TAHLEQUAH, Oklahoma – Six bicyclists from the Cherokee Nation are about to embark on a 950-mile journey to retrace the Trail of Tears, as they left for New Echota, Georgia, on Wednesday, May 26.
In honor of their ancestors – recognizing the forced removal of the Cherokee people – the group will ride from Georgia to Tahlequah, Oklahoma, crossing Tennessee, Kentucky, Illinois, Missouri and Arkansas along the way. The cyclists will average around 60 miles a day on their journey, during which they will visit several Cherokee gravesite and historic landmarks.
Principal Chief Chuck Hoskin Jr. said there will be times on the Remember the Removal Bike Ride that the cyclists might feel the odds are stacked against them. He reminded them that the 16,000 people forced to walk the 950 miles to Indian Territory in 1838 and 1839 defied those odds.
“Split apart as we were after removal, those who predicted our demise surely believed the odds were in their favor,” Hoskin said. “Somehow, someway – through faith, through grit and determination – we survived. We rebuilt right here after that long journey. The odds were stacked against us, but once again, we overcame the odds.”
It takes more than a little training to complete the journey. The RTR cyclists have been preparing physically and mentally, since they’ll face tough conditions and rough terrain. One segment of the ride will require them to traverse the Cumberland Gap, a portion of the trail known for testing cyclists’ endurance and mental fortitude.
Destiny Matthews, a former RTR participant, told the riders it will be an emotional experience, but together, they’ll make it to the top.
“Although it was one of the most physically tough days, it was also one of the best days on the ride, because we saw all of the training, all of the hard work and dedication we had put in pay off that day,” she said. “We were able to work together as a team and overcome all of those doubts we had, sitting at the bottom of that mountain.”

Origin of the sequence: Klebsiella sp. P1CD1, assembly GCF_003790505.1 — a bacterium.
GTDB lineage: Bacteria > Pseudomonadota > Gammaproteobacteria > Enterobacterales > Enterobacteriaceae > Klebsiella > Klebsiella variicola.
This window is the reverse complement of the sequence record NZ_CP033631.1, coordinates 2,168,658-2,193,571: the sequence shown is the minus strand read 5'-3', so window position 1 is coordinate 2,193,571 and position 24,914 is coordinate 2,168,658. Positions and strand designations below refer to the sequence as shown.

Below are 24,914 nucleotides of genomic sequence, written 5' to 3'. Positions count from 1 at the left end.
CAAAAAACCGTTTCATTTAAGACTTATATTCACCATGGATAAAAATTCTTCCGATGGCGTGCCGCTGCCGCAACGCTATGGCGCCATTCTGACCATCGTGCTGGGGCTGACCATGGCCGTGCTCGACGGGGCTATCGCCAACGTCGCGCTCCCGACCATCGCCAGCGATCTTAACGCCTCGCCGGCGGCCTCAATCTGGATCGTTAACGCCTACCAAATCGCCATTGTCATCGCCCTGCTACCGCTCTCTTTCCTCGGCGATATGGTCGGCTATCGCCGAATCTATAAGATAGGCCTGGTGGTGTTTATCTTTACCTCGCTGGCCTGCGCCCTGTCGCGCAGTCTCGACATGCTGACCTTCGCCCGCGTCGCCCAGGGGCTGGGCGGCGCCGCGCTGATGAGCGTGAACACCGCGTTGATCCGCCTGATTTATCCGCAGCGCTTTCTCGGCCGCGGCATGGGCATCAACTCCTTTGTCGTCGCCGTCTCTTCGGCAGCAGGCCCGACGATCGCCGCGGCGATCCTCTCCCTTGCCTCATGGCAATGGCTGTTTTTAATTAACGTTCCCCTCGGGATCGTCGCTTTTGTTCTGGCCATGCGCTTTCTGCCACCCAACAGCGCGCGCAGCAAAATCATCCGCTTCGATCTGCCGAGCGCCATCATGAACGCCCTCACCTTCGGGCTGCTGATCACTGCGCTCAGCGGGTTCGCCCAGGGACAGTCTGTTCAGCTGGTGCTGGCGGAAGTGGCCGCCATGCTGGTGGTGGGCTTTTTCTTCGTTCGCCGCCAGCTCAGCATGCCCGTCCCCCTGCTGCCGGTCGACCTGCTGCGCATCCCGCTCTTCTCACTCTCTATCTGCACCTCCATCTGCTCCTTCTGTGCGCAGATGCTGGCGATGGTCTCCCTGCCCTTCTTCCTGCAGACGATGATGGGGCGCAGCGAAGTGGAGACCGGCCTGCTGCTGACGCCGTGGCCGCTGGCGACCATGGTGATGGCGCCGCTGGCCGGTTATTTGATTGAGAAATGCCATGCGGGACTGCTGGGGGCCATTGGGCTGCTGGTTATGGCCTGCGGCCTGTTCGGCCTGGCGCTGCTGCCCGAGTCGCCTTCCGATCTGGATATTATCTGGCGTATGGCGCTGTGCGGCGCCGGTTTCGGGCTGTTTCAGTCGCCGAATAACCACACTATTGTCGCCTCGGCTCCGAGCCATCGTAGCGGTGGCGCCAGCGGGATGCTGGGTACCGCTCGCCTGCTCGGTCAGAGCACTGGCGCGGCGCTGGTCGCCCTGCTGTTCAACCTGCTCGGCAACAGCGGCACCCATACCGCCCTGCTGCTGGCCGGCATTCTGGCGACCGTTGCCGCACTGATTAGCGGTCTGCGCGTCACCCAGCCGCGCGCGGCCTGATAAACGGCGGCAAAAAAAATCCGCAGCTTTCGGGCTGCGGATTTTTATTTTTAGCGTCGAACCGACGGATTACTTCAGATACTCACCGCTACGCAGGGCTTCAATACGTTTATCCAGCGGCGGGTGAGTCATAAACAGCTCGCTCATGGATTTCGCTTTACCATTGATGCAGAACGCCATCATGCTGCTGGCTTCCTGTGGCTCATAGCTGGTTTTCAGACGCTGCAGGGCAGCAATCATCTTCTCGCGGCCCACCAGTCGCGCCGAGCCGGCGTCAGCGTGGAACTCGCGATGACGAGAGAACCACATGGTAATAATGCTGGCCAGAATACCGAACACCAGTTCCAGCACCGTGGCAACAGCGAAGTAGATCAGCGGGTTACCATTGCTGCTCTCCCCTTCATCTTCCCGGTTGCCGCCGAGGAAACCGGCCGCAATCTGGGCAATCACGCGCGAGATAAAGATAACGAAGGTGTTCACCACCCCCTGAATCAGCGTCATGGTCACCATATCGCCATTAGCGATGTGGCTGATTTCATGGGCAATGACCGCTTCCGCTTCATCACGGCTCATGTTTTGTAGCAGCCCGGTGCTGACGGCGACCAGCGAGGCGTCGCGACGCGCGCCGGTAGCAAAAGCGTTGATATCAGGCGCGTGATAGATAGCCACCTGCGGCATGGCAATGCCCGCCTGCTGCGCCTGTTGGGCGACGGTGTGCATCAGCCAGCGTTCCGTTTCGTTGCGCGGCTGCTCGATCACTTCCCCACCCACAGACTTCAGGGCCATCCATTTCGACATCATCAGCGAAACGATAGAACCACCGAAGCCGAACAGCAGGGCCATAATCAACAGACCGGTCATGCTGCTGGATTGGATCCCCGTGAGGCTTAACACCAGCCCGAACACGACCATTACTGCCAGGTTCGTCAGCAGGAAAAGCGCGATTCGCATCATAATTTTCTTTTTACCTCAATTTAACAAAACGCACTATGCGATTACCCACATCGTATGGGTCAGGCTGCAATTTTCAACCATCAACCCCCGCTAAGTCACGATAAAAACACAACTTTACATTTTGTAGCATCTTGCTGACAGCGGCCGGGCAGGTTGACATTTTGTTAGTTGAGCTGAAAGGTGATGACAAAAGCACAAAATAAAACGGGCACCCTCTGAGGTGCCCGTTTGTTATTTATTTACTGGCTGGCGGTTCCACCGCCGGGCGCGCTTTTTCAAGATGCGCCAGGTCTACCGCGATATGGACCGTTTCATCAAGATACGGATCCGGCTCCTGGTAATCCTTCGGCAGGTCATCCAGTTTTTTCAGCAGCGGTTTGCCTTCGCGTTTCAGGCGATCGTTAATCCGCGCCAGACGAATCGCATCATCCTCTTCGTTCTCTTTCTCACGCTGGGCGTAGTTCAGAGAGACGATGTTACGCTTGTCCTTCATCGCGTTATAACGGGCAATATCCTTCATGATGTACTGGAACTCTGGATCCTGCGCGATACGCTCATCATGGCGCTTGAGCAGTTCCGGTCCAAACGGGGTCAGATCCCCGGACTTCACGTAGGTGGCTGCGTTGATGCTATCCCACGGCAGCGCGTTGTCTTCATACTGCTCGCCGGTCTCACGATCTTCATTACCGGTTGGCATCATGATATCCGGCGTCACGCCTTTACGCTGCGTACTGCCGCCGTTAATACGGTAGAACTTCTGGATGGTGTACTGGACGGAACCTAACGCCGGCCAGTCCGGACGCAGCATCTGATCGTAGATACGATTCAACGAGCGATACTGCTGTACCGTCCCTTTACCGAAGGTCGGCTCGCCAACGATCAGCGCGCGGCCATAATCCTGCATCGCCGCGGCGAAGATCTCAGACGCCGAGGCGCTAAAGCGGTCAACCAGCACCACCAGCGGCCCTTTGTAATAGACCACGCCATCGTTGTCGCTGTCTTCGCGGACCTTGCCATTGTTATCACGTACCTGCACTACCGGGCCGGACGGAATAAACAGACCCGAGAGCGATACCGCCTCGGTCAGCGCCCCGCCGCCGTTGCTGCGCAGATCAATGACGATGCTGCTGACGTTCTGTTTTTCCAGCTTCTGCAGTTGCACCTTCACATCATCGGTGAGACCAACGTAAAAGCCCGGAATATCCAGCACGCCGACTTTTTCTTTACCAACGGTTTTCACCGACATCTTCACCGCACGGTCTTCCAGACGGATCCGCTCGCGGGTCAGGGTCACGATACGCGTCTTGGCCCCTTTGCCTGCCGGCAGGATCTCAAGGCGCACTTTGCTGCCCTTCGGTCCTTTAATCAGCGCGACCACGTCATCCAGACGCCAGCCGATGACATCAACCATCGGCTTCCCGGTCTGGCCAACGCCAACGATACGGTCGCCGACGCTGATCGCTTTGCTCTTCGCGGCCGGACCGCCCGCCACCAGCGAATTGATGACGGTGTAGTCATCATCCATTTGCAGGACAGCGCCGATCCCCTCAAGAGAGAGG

The significance of the trip was not lost on the riders. Emotions were high, and a few tears were shed before their departure. RTR Cyclist Whitney Roach said she decided to sign up for the ride in honor her grandfather and ancestors.
“I’m very excited, nervous, scared,” Roach said. “I just know my team is going to be behind me to keep me going. And we always have to remember why we’re doing this ride, what it’s for and who we’re representing – not only just our tribe and ourselves, but our ancestors.”
The cyclists had their family trees mapped out by a professional genealogist, providing insight into their ancestral past, as well as connecting any family links they might share. They’ll visit sites like Blythe Ferry in Tennessee on the westernmost edge of the old Cherokee Nation, and Mantle Rock in Kentucky, where during the harsh winter of 1838-1839, Cherokees spent several weeks in the frigid winter weather, waiting for the Ohio River to thaw and become passable.
They’ll also be joined by three cyclists from the Eastern Band of Cherokee Indians in North Carolina. However, the team doesn’t have the same number of riders this year after the COVID-19 pandemic forced them to cancel last year’s ride.
“It was really upsetting for the rest of us, because we wanted to start and finish this thing together,” said Roach. “But things happen. We always have to deal with it. It’s been a really tough year for a lot of people, including our team, but we’re just so glad we got the opportunity to do it, and we’re ready to take it on.”
The journey is emotional for many. When riders return each year, it’s common to hear about days when the team had disagreements or didn’t get along. But the stories always end with reconciliation.
And Hoskin said if the tribal citizens agreed on everything, they wouldn’t be Cherokee.
“You might actually have an occasion to quarrel from time to time, but you’re not going to let that get the best of you, because you know you come from good stock,” he said. “You know that you have a mission. You know that on this mission, you carry on your back the stories, the spirit of your ancestors, and you also carry each and everyone of us with you.”